({j})|{𝒞=0}=0,j=0,1,.(2.4)

The constraint {𝒞 = 0} in (2.4) is to be interpreted as the differential equation (2.1) and all of its differential consequences (see Section 3 for the details presented in the explicit examples).

The condition 𝒞 = 0 and its differential consequences must not be used everywhere on the invariant equation to get (2.3) as, if we would do so, the global substitution of the condition and its consequences would turn the invariant PDE into an ODE in one of the independent variables with parametric dependence on the other.

## 3. A series of examples including the Boussinesq equation

The Boussinesq equation

uyy+uuxx+(ux)2+uxxxx=0,(3.1)
was introduced in 1871 by Boussinesq to describe the propagation of long waves in shallow water [10, 11] and it is of considerable physical and mathematical interest. It also arises in several other physical applications including one-dimensional nonlinear lattice waves [45, 47], vibrations in a nonlinear string [48], and ion sound waves in a plasma [42].

If η in (1.3) is different from zero the resulting determining equations for conditional symmetries do not fix it and we can always put it equal to one. If η = 0 and ξ ≠ 0, we can put ξ = 1 for the same reason.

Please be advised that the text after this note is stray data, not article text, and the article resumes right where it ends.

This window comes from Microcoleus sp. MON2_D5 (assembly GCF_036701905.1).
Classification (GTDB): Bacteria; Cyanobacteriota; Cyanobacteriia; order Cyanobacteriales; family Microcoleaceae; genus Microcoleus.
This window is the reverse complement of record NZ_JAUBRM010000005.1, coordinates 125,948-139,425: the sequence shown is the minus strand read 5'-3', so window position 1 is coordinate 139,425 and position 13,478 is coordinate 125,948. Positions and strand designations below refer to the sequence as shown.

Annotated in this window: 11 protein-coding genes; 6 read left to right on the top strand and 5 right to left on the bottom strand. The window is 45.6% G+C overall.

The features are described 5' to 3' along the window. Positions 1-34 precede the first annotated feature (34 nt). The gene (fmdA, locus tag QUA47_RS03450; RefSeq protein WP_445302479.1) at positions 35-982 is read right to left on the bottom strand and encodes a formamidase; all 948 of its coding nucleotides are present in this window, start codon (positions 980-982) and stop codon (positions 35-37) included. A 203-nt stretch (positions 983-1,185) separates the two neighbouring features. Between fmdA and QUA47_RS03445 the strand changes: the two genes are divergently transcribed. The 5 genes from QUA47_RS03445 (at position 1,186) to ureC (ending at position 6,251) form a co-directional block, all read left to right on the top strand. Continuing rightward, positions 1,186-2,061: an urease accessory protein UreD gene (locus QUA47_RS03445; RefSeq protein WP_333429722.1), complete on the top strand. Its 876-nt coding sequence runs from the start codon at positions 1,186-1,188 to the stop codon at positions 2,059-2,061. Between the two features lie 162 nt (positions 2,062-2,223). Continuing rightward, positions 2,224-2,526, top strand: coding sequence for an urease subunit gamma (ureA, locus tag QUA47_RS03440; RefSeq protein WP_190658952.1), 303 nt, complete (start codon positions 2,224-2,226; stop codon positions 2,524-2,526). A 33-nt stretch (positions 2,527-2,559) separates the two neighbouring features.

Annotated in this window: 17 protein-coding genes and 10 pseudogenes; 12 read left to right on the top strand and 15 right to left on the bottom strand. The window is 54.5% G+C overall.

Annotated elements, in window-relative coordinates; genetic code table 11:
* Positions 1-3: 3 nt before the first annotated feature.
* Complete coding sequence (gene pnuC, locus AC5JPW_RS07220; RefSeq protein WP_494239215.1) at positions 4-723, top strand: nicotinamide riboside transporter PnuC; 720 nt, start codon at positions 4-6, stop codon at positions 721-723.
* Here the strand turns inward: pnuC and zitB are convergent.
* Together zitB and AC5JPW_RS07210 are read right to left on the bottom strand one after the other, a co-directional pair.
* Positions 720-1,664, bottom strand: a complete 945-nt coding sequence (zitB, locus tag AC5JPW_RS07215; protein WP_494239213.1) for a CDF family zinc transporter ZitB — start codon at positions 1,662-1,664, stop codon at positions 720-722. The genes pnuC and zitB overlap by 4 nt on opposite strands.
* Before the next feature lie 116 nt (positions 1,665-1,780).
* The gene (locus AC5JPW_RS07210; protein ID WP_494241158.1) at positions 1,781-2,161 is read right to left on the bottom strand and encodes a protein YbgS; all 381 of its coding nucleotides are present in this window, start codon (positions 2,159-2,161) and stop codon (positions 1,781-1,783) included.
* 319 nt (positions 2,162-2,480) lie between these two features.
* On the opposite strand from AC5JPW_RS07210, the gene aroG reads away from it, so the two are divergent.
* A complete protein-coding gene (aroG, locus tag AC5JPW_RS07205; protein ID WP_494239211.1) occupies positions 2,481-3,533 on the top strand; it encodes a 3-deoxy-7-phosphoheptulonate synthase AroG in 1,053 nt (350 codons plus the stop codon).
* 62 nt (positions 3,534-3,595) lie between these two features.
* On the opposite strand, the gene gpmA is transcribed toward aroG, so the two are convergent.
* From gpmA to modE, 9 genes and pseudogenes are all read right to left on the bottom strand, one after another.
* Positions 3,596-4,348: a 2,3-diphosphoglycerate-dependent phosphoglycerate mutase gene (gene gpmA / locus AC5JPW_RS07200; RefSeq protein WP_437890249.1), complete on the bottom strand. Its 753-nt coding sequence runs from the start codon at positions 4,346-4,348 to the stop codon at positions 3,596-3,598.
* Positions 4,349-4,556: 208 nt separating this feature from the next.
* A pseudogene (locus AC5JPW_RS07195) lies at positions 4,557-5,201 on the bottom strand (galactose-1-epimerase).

The conditional symmetries of the Boussinesq equation for η ≠ 0 were obtained in [32], and in [16] by non group techniques. The case η = 0 has been considered later and can be found in [15]. Moreover it is worthwhile to notice that the condition is the same if we consider X^ or f(x,y,u)X^, however the invariants in the two cases are different. So, for any X^ we can consider f (x,y,u)𝒞 = 0 as a condition.

In [15,32] we find the following generators of the conditional symmetries for (3.1):

X^1=y+yx2yu(3.2)
X^2=yxyx+(2yu+6y3x2)u(3.3)
X^3=y+(xy+y4)x+(2yu+6y3x22y2x4y7)u(3.4)
X^4=y+(x2y+y)x1y(u+2x+4y2)u(3.5)
X^5=y+12˙(x+β2W)x[˙u+3˙x2+β22(1+12˙W)+β222W(1+6˙W)]u,W(y)=0y(s)[˙(s)]2ds,(3.6)
X^6=x+[2x+c0u+48(x+c0)3]u,(3.7)
X^7=x+[2xQ+c1Q+c2Q0yds[Q(s)]2]u,(3.8)
where is a special case of the Weierstrass elliptic function (y, g2, g3) [1] with g2 = 0 satisfying the differential equation ˙2=43g3, Q = (y + c3, 0, g3) and β2, g3 and ci, i = 0, ..., 3 are arbitrary constants.

The generators X^1,,X^5 were obtained assuming η = 1, thus are defined in (3.23.6) up to an arbitrary function η(x, y, u) while X^6 and X^7 were obtained assuming η = 0 and ξ = 1, thus are defined in (3.7) and (3.8) up to an arbitrary function ξ(x, y, u).